Long, long ago in a data center far, far away, there was one choice for storage.  Spinning media hard disks were the only option for fast storage, high-capacity storage, and anything in between.  In that time, let’s just call it BSSD (Before Solid State Disk) there were only two ways to get more IOPs out of a system: use a higher-RPM hard drive, or use more hard drives.  Unfortunately, both of these strategies were limited by cost and performance.

When SSDs arrived, the promise of 10x, 20x, even 30x better performance was thrilling.  But the astronomical price per gigabyte meant that most users still chose spinning disk. Since then, prices have come down on SSDs, making them more attractive for those who want extreme performance on smaller datasets, but most applications that require high capacity still use spinning media because of the higher price of SSD deployments.

If only there was a way to combine the cost and size advantages of spinning media with the extreme performance of SSD …

Enter LSI Nytro MegaRAID

LSI Corp. realized that in most cases, only a small amount of data is frequently used, so the ability to situate the most frequently accessed data (“hot spots”) on lower-latency flash would provide significant performance gains.  You would still need a caching solution for these hot spots, but by caching the data for reading and writing using SSD-based technology, an array of large disks could have almost SSD-like performance without an SSD-like price:

“As a rule of thumb, 20% of data within a database are responsible for 75% of I/O transactions. Nytro MegaRAID intelligently and seamlessly manages the 20% of IO-intensive data within performance-optimized, integrated flash that – paired with its HDD connectivity – delivers the best combination of performance and capacity.”

LSI designed Nytro MegaRAID from the ground up, raising the bar on functionality by integrating RAID, caching, and flash capabilities into a single controller.  Nytro takes regular MegaRAID and adds intelligent caching algorithms to assist the HDD array by identifying hot spots, and promoting them to faster on-board flash storage, reducing system latency – in some cases, by up to 47x.  This sophisticated read-write caching software algorithm is ideal for addressing a wide variety of I/O bottlenecks in the data center, or the cloud.

The newest Nytro MegaRAID models feature 200GB and 800GB of on-board flash capacity to scale-up application acceleration performance with a larger cache footprint.  These Nytro cards feature models with either internal or external ports so, in addition to attaching internal storage, systems can also be expanded externally with up to 128 devices per port. This enables a single head node to access huge storage capacities with all the advantages of the Nytro caching technology.

Obviously, we are very amped on Nytro and think it is a great technology.  But how does it integrate into the Pogo Linux server line-up?

Video Demonstration

Download the LSI Nytro MegaRAID Product Brief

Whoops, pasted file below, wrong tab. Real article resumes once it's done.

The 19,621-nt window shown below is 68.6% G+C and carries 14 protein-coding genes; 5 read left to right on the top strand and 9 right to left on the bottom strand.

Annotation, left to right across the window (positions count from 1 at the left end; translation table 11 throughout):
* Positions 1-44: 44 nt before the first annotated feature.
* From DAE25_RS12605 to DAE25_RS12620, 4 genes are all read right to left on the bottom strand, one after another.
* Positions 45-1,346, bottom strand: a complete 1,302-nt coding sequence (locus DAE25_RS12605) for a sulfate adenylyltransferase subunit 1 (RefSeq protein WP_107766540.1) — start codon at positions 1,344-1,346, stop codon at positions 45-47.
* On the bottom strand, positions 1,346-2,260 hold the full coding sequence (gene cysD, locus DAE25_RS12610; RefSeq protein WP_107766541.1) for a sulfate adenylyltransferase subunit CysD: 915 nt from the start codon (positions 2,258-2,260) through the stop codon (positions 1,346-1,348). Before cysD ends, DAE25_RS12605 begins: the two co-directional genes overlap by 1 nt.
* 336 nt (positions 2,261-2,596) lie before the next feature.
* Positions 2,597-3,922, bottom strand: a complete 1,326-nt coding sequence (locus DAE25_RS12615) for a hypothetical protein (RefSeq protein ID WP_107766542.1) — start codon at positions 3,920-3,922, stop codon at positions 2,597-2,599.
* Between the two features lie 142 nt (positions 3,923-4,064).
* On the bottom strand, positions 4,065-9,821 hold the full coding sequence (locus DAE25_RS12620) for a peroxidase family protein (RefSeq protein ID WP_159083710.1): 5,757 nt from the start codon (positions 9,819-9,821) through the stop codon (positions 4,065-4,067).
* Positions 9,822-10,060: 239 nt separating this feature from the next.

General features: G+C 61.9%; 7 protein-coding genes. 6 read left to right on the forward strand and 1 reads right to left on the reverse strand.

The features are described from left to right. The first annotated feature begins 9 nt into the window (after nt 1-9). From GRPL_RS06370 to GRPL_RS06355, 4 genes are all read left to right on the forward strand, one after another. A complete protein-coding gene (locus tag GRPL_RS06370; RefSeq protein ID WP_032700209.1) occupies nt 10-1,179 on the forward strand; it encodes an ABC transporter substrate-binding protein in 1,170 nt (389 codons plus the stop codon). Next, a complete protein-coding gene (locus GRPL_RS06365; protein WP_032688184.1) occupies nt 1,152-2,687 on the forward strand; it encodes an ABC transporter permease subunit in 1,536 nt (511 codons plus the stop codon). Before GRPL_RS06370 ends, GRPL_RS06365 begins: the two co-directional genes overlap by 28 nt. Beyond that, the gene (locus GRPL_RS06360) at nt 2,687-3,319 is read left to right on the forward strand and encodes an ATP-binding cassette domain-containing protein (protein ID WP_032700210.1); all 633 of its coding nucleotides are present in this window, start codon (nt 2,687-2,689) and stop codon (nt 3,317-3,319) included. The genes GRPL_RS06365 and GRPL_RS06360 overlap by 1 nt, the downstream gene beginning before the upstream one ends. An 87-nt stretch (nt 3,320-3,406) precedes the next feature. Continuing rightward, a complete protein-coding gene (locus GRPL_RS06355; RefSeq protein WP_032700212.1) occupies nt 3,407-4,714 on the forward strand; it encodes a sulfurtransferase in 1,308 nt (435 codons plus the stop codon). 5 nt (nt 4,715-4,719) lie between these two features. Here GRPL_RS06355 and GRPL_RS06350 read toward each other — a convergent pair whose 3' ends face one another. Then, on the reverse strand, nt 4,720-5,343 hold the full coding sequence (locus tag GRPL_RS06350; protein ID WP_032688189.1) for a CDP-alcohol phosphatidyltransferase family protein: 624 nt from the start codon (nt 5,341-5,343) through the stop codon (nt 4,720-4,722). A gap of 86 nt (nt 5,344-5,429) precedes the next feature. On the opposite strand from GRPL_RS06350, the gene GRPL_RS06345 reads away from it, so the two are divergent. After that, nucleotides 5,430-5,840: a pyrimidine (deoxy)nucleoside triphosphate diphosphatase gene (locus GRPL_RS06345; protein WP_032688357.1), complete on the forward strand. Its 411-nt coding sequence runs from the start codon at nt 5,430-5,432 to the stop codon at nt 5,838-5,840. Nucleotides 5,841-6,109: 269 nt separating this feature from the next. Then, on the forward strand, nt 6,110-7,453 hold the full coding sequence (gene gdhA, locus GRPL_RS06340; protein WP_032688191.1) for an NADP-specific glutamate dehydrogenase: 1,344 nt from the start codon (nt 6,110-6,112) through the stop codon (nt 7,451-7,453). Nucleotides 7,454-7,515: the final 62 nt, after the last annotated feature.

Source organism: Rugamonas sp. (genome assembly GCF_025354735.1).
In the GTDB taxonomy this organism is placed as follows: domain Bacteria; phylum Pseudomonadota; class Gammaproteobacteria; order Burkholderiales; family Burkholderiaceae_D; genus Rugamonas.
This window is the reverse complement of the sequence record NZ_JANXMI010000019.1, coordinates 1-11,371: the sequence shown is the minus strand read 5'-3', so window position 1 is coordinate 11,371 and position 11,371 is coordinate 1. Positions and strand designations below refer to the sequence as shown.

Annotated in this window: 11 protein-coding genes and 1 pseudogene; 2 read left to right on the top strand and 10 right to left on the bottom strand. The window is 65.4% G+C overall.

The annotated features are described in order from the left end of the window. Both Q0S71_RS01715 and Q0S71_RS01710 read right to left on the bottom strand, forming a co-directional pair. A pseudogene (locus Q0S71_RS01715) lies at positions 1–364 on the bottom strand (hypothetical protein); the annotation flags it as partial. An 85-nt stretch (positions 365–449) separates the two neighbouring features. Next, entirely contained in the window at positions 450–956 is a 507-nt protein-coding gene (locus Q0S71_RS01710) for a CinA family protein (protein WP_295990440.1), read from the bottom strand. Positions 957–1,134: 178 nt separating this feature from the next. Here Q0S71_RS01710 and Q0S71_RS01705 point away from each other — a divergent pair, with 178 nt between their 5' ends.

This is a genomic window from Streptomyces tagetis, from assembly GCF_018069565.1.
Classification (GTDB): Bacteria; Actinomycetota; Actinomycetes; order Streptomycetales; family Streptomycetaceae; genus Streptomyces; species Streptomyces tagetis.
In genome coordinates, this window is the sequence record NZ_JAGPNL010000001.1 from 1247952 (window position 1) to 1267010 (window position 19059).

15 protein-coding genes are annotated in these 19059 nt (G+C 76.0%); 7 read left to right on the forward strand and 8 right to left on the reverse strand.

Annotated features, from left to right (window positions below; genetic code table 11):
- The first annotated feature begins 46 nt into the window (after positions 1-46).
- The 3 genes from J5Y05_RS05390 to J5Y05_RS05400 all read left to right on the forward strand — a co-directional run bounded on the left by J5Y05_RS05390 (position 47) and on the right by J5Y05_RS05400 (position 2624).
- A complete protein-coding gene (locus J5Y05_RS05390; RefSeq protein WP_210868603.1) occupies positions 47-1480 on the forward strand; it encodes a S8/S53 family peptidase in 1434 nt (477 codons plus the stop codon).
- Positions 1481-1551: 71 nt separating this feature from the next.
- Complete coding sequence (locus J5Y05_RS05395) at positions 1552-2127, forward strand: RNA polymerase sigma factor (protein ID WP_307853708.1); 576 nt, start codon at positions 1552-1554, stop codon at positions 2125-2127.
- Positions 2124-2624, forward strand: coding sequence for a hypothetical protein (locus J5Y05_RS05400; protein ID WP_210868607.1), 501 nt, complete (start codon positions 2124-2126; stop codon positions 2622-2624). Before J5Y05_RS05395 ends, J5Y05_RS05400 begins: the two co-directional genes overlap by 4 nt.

Now Available – Nytro MegaRAID-enabled Systems

Almost every one of our servers can be upgraded with a Nytro card to increase performance. Especially on the 2U-4U storage servers, this makes perfect sense when using a lot of high-capacity disks. Performance is greatly increased with the inherent SSD caching, but users still get all the large cap storage they need. Faster Performance – Nytro MegaRAID caches frequently accessed storage locationsreducing-latencies onto the embedded SandForce flash device, enabling the controller to deliver response times 100 times faster than spinning HDDs alone.  This extends your hardware investments by making application storage more economical, and also allows high-performance access during HDD rebuild times (degraded mode), when requests come from flash storage. Smarter Computing – Similar to the MegaRAID card, LSI’s leading dual-core RAID-on-Chip (ROC) technology performs the usual RAID tasks and cache management on the Nytro MegaRAID.  However, during Nytro MegaRAID operation, the flash storage starts to fill with frequently accessed data which can be immediately retrieved from flash storage – instead of the slower HDDs.

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Check out the Iris 426-24 and Iris 426-36 for perfect examples of storage servers that take full advantage of everything Nytro MegaRAID has to offer.  Configure a Nytro MegaRAID application acceleration server online today, or give us a call at (888) 828-POGO to speak with a knowledgeable sales advisor.

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The wait is over — Intel Core 4th Generation Haswell-based Linux Workstations are now available

In the past week, you may have already heard a lot about Intel’s new fourth-generation Core processors (codenamed “Haswell”), as they are being adopted in a slew of mobility products, such as the new Macbook Air announcement at WWCC and a next-generation fanless HP tablet to be released later this year. This speaks volumes to technology’s advancements in integrated graphics and improved energy-efficiency.

As the successor to Ivy Bridge, Haswell offers quite a bit of performance and computing benefits for regular desktop computing as well, which is why we believe you’ll want to incorporate Haswell-based workstation as part of a widespread hardware refresh at work, especially if you’ve skipped a generation or two.

‘Tick-Tock’ Release Cycle

The new Intel® Core™ processors are the “tock” of Intel’s tick-tock processor release cycle, meaning it’s a new architecture based on an existing manufacturing die process; a “tick” release would see the launch of a new manufacturing process on an a previous architecture.  The Haswell is built on the new 22-nanometer (nm) architecture that requires an integrated voltage controller, which means they will only be compatible with desktop motherboards that support the new Socket 1150 processor socket.

Just like previous Sandy Bridge and Ivy Bridge releases, Intel will be releasing Haswell CPUs in stages, starting with the high-end Core i7 and Core i5 CPUs before trickling down to the Core i3’s.  All Haswell end-users will benefit from improved performance and more powerful cores: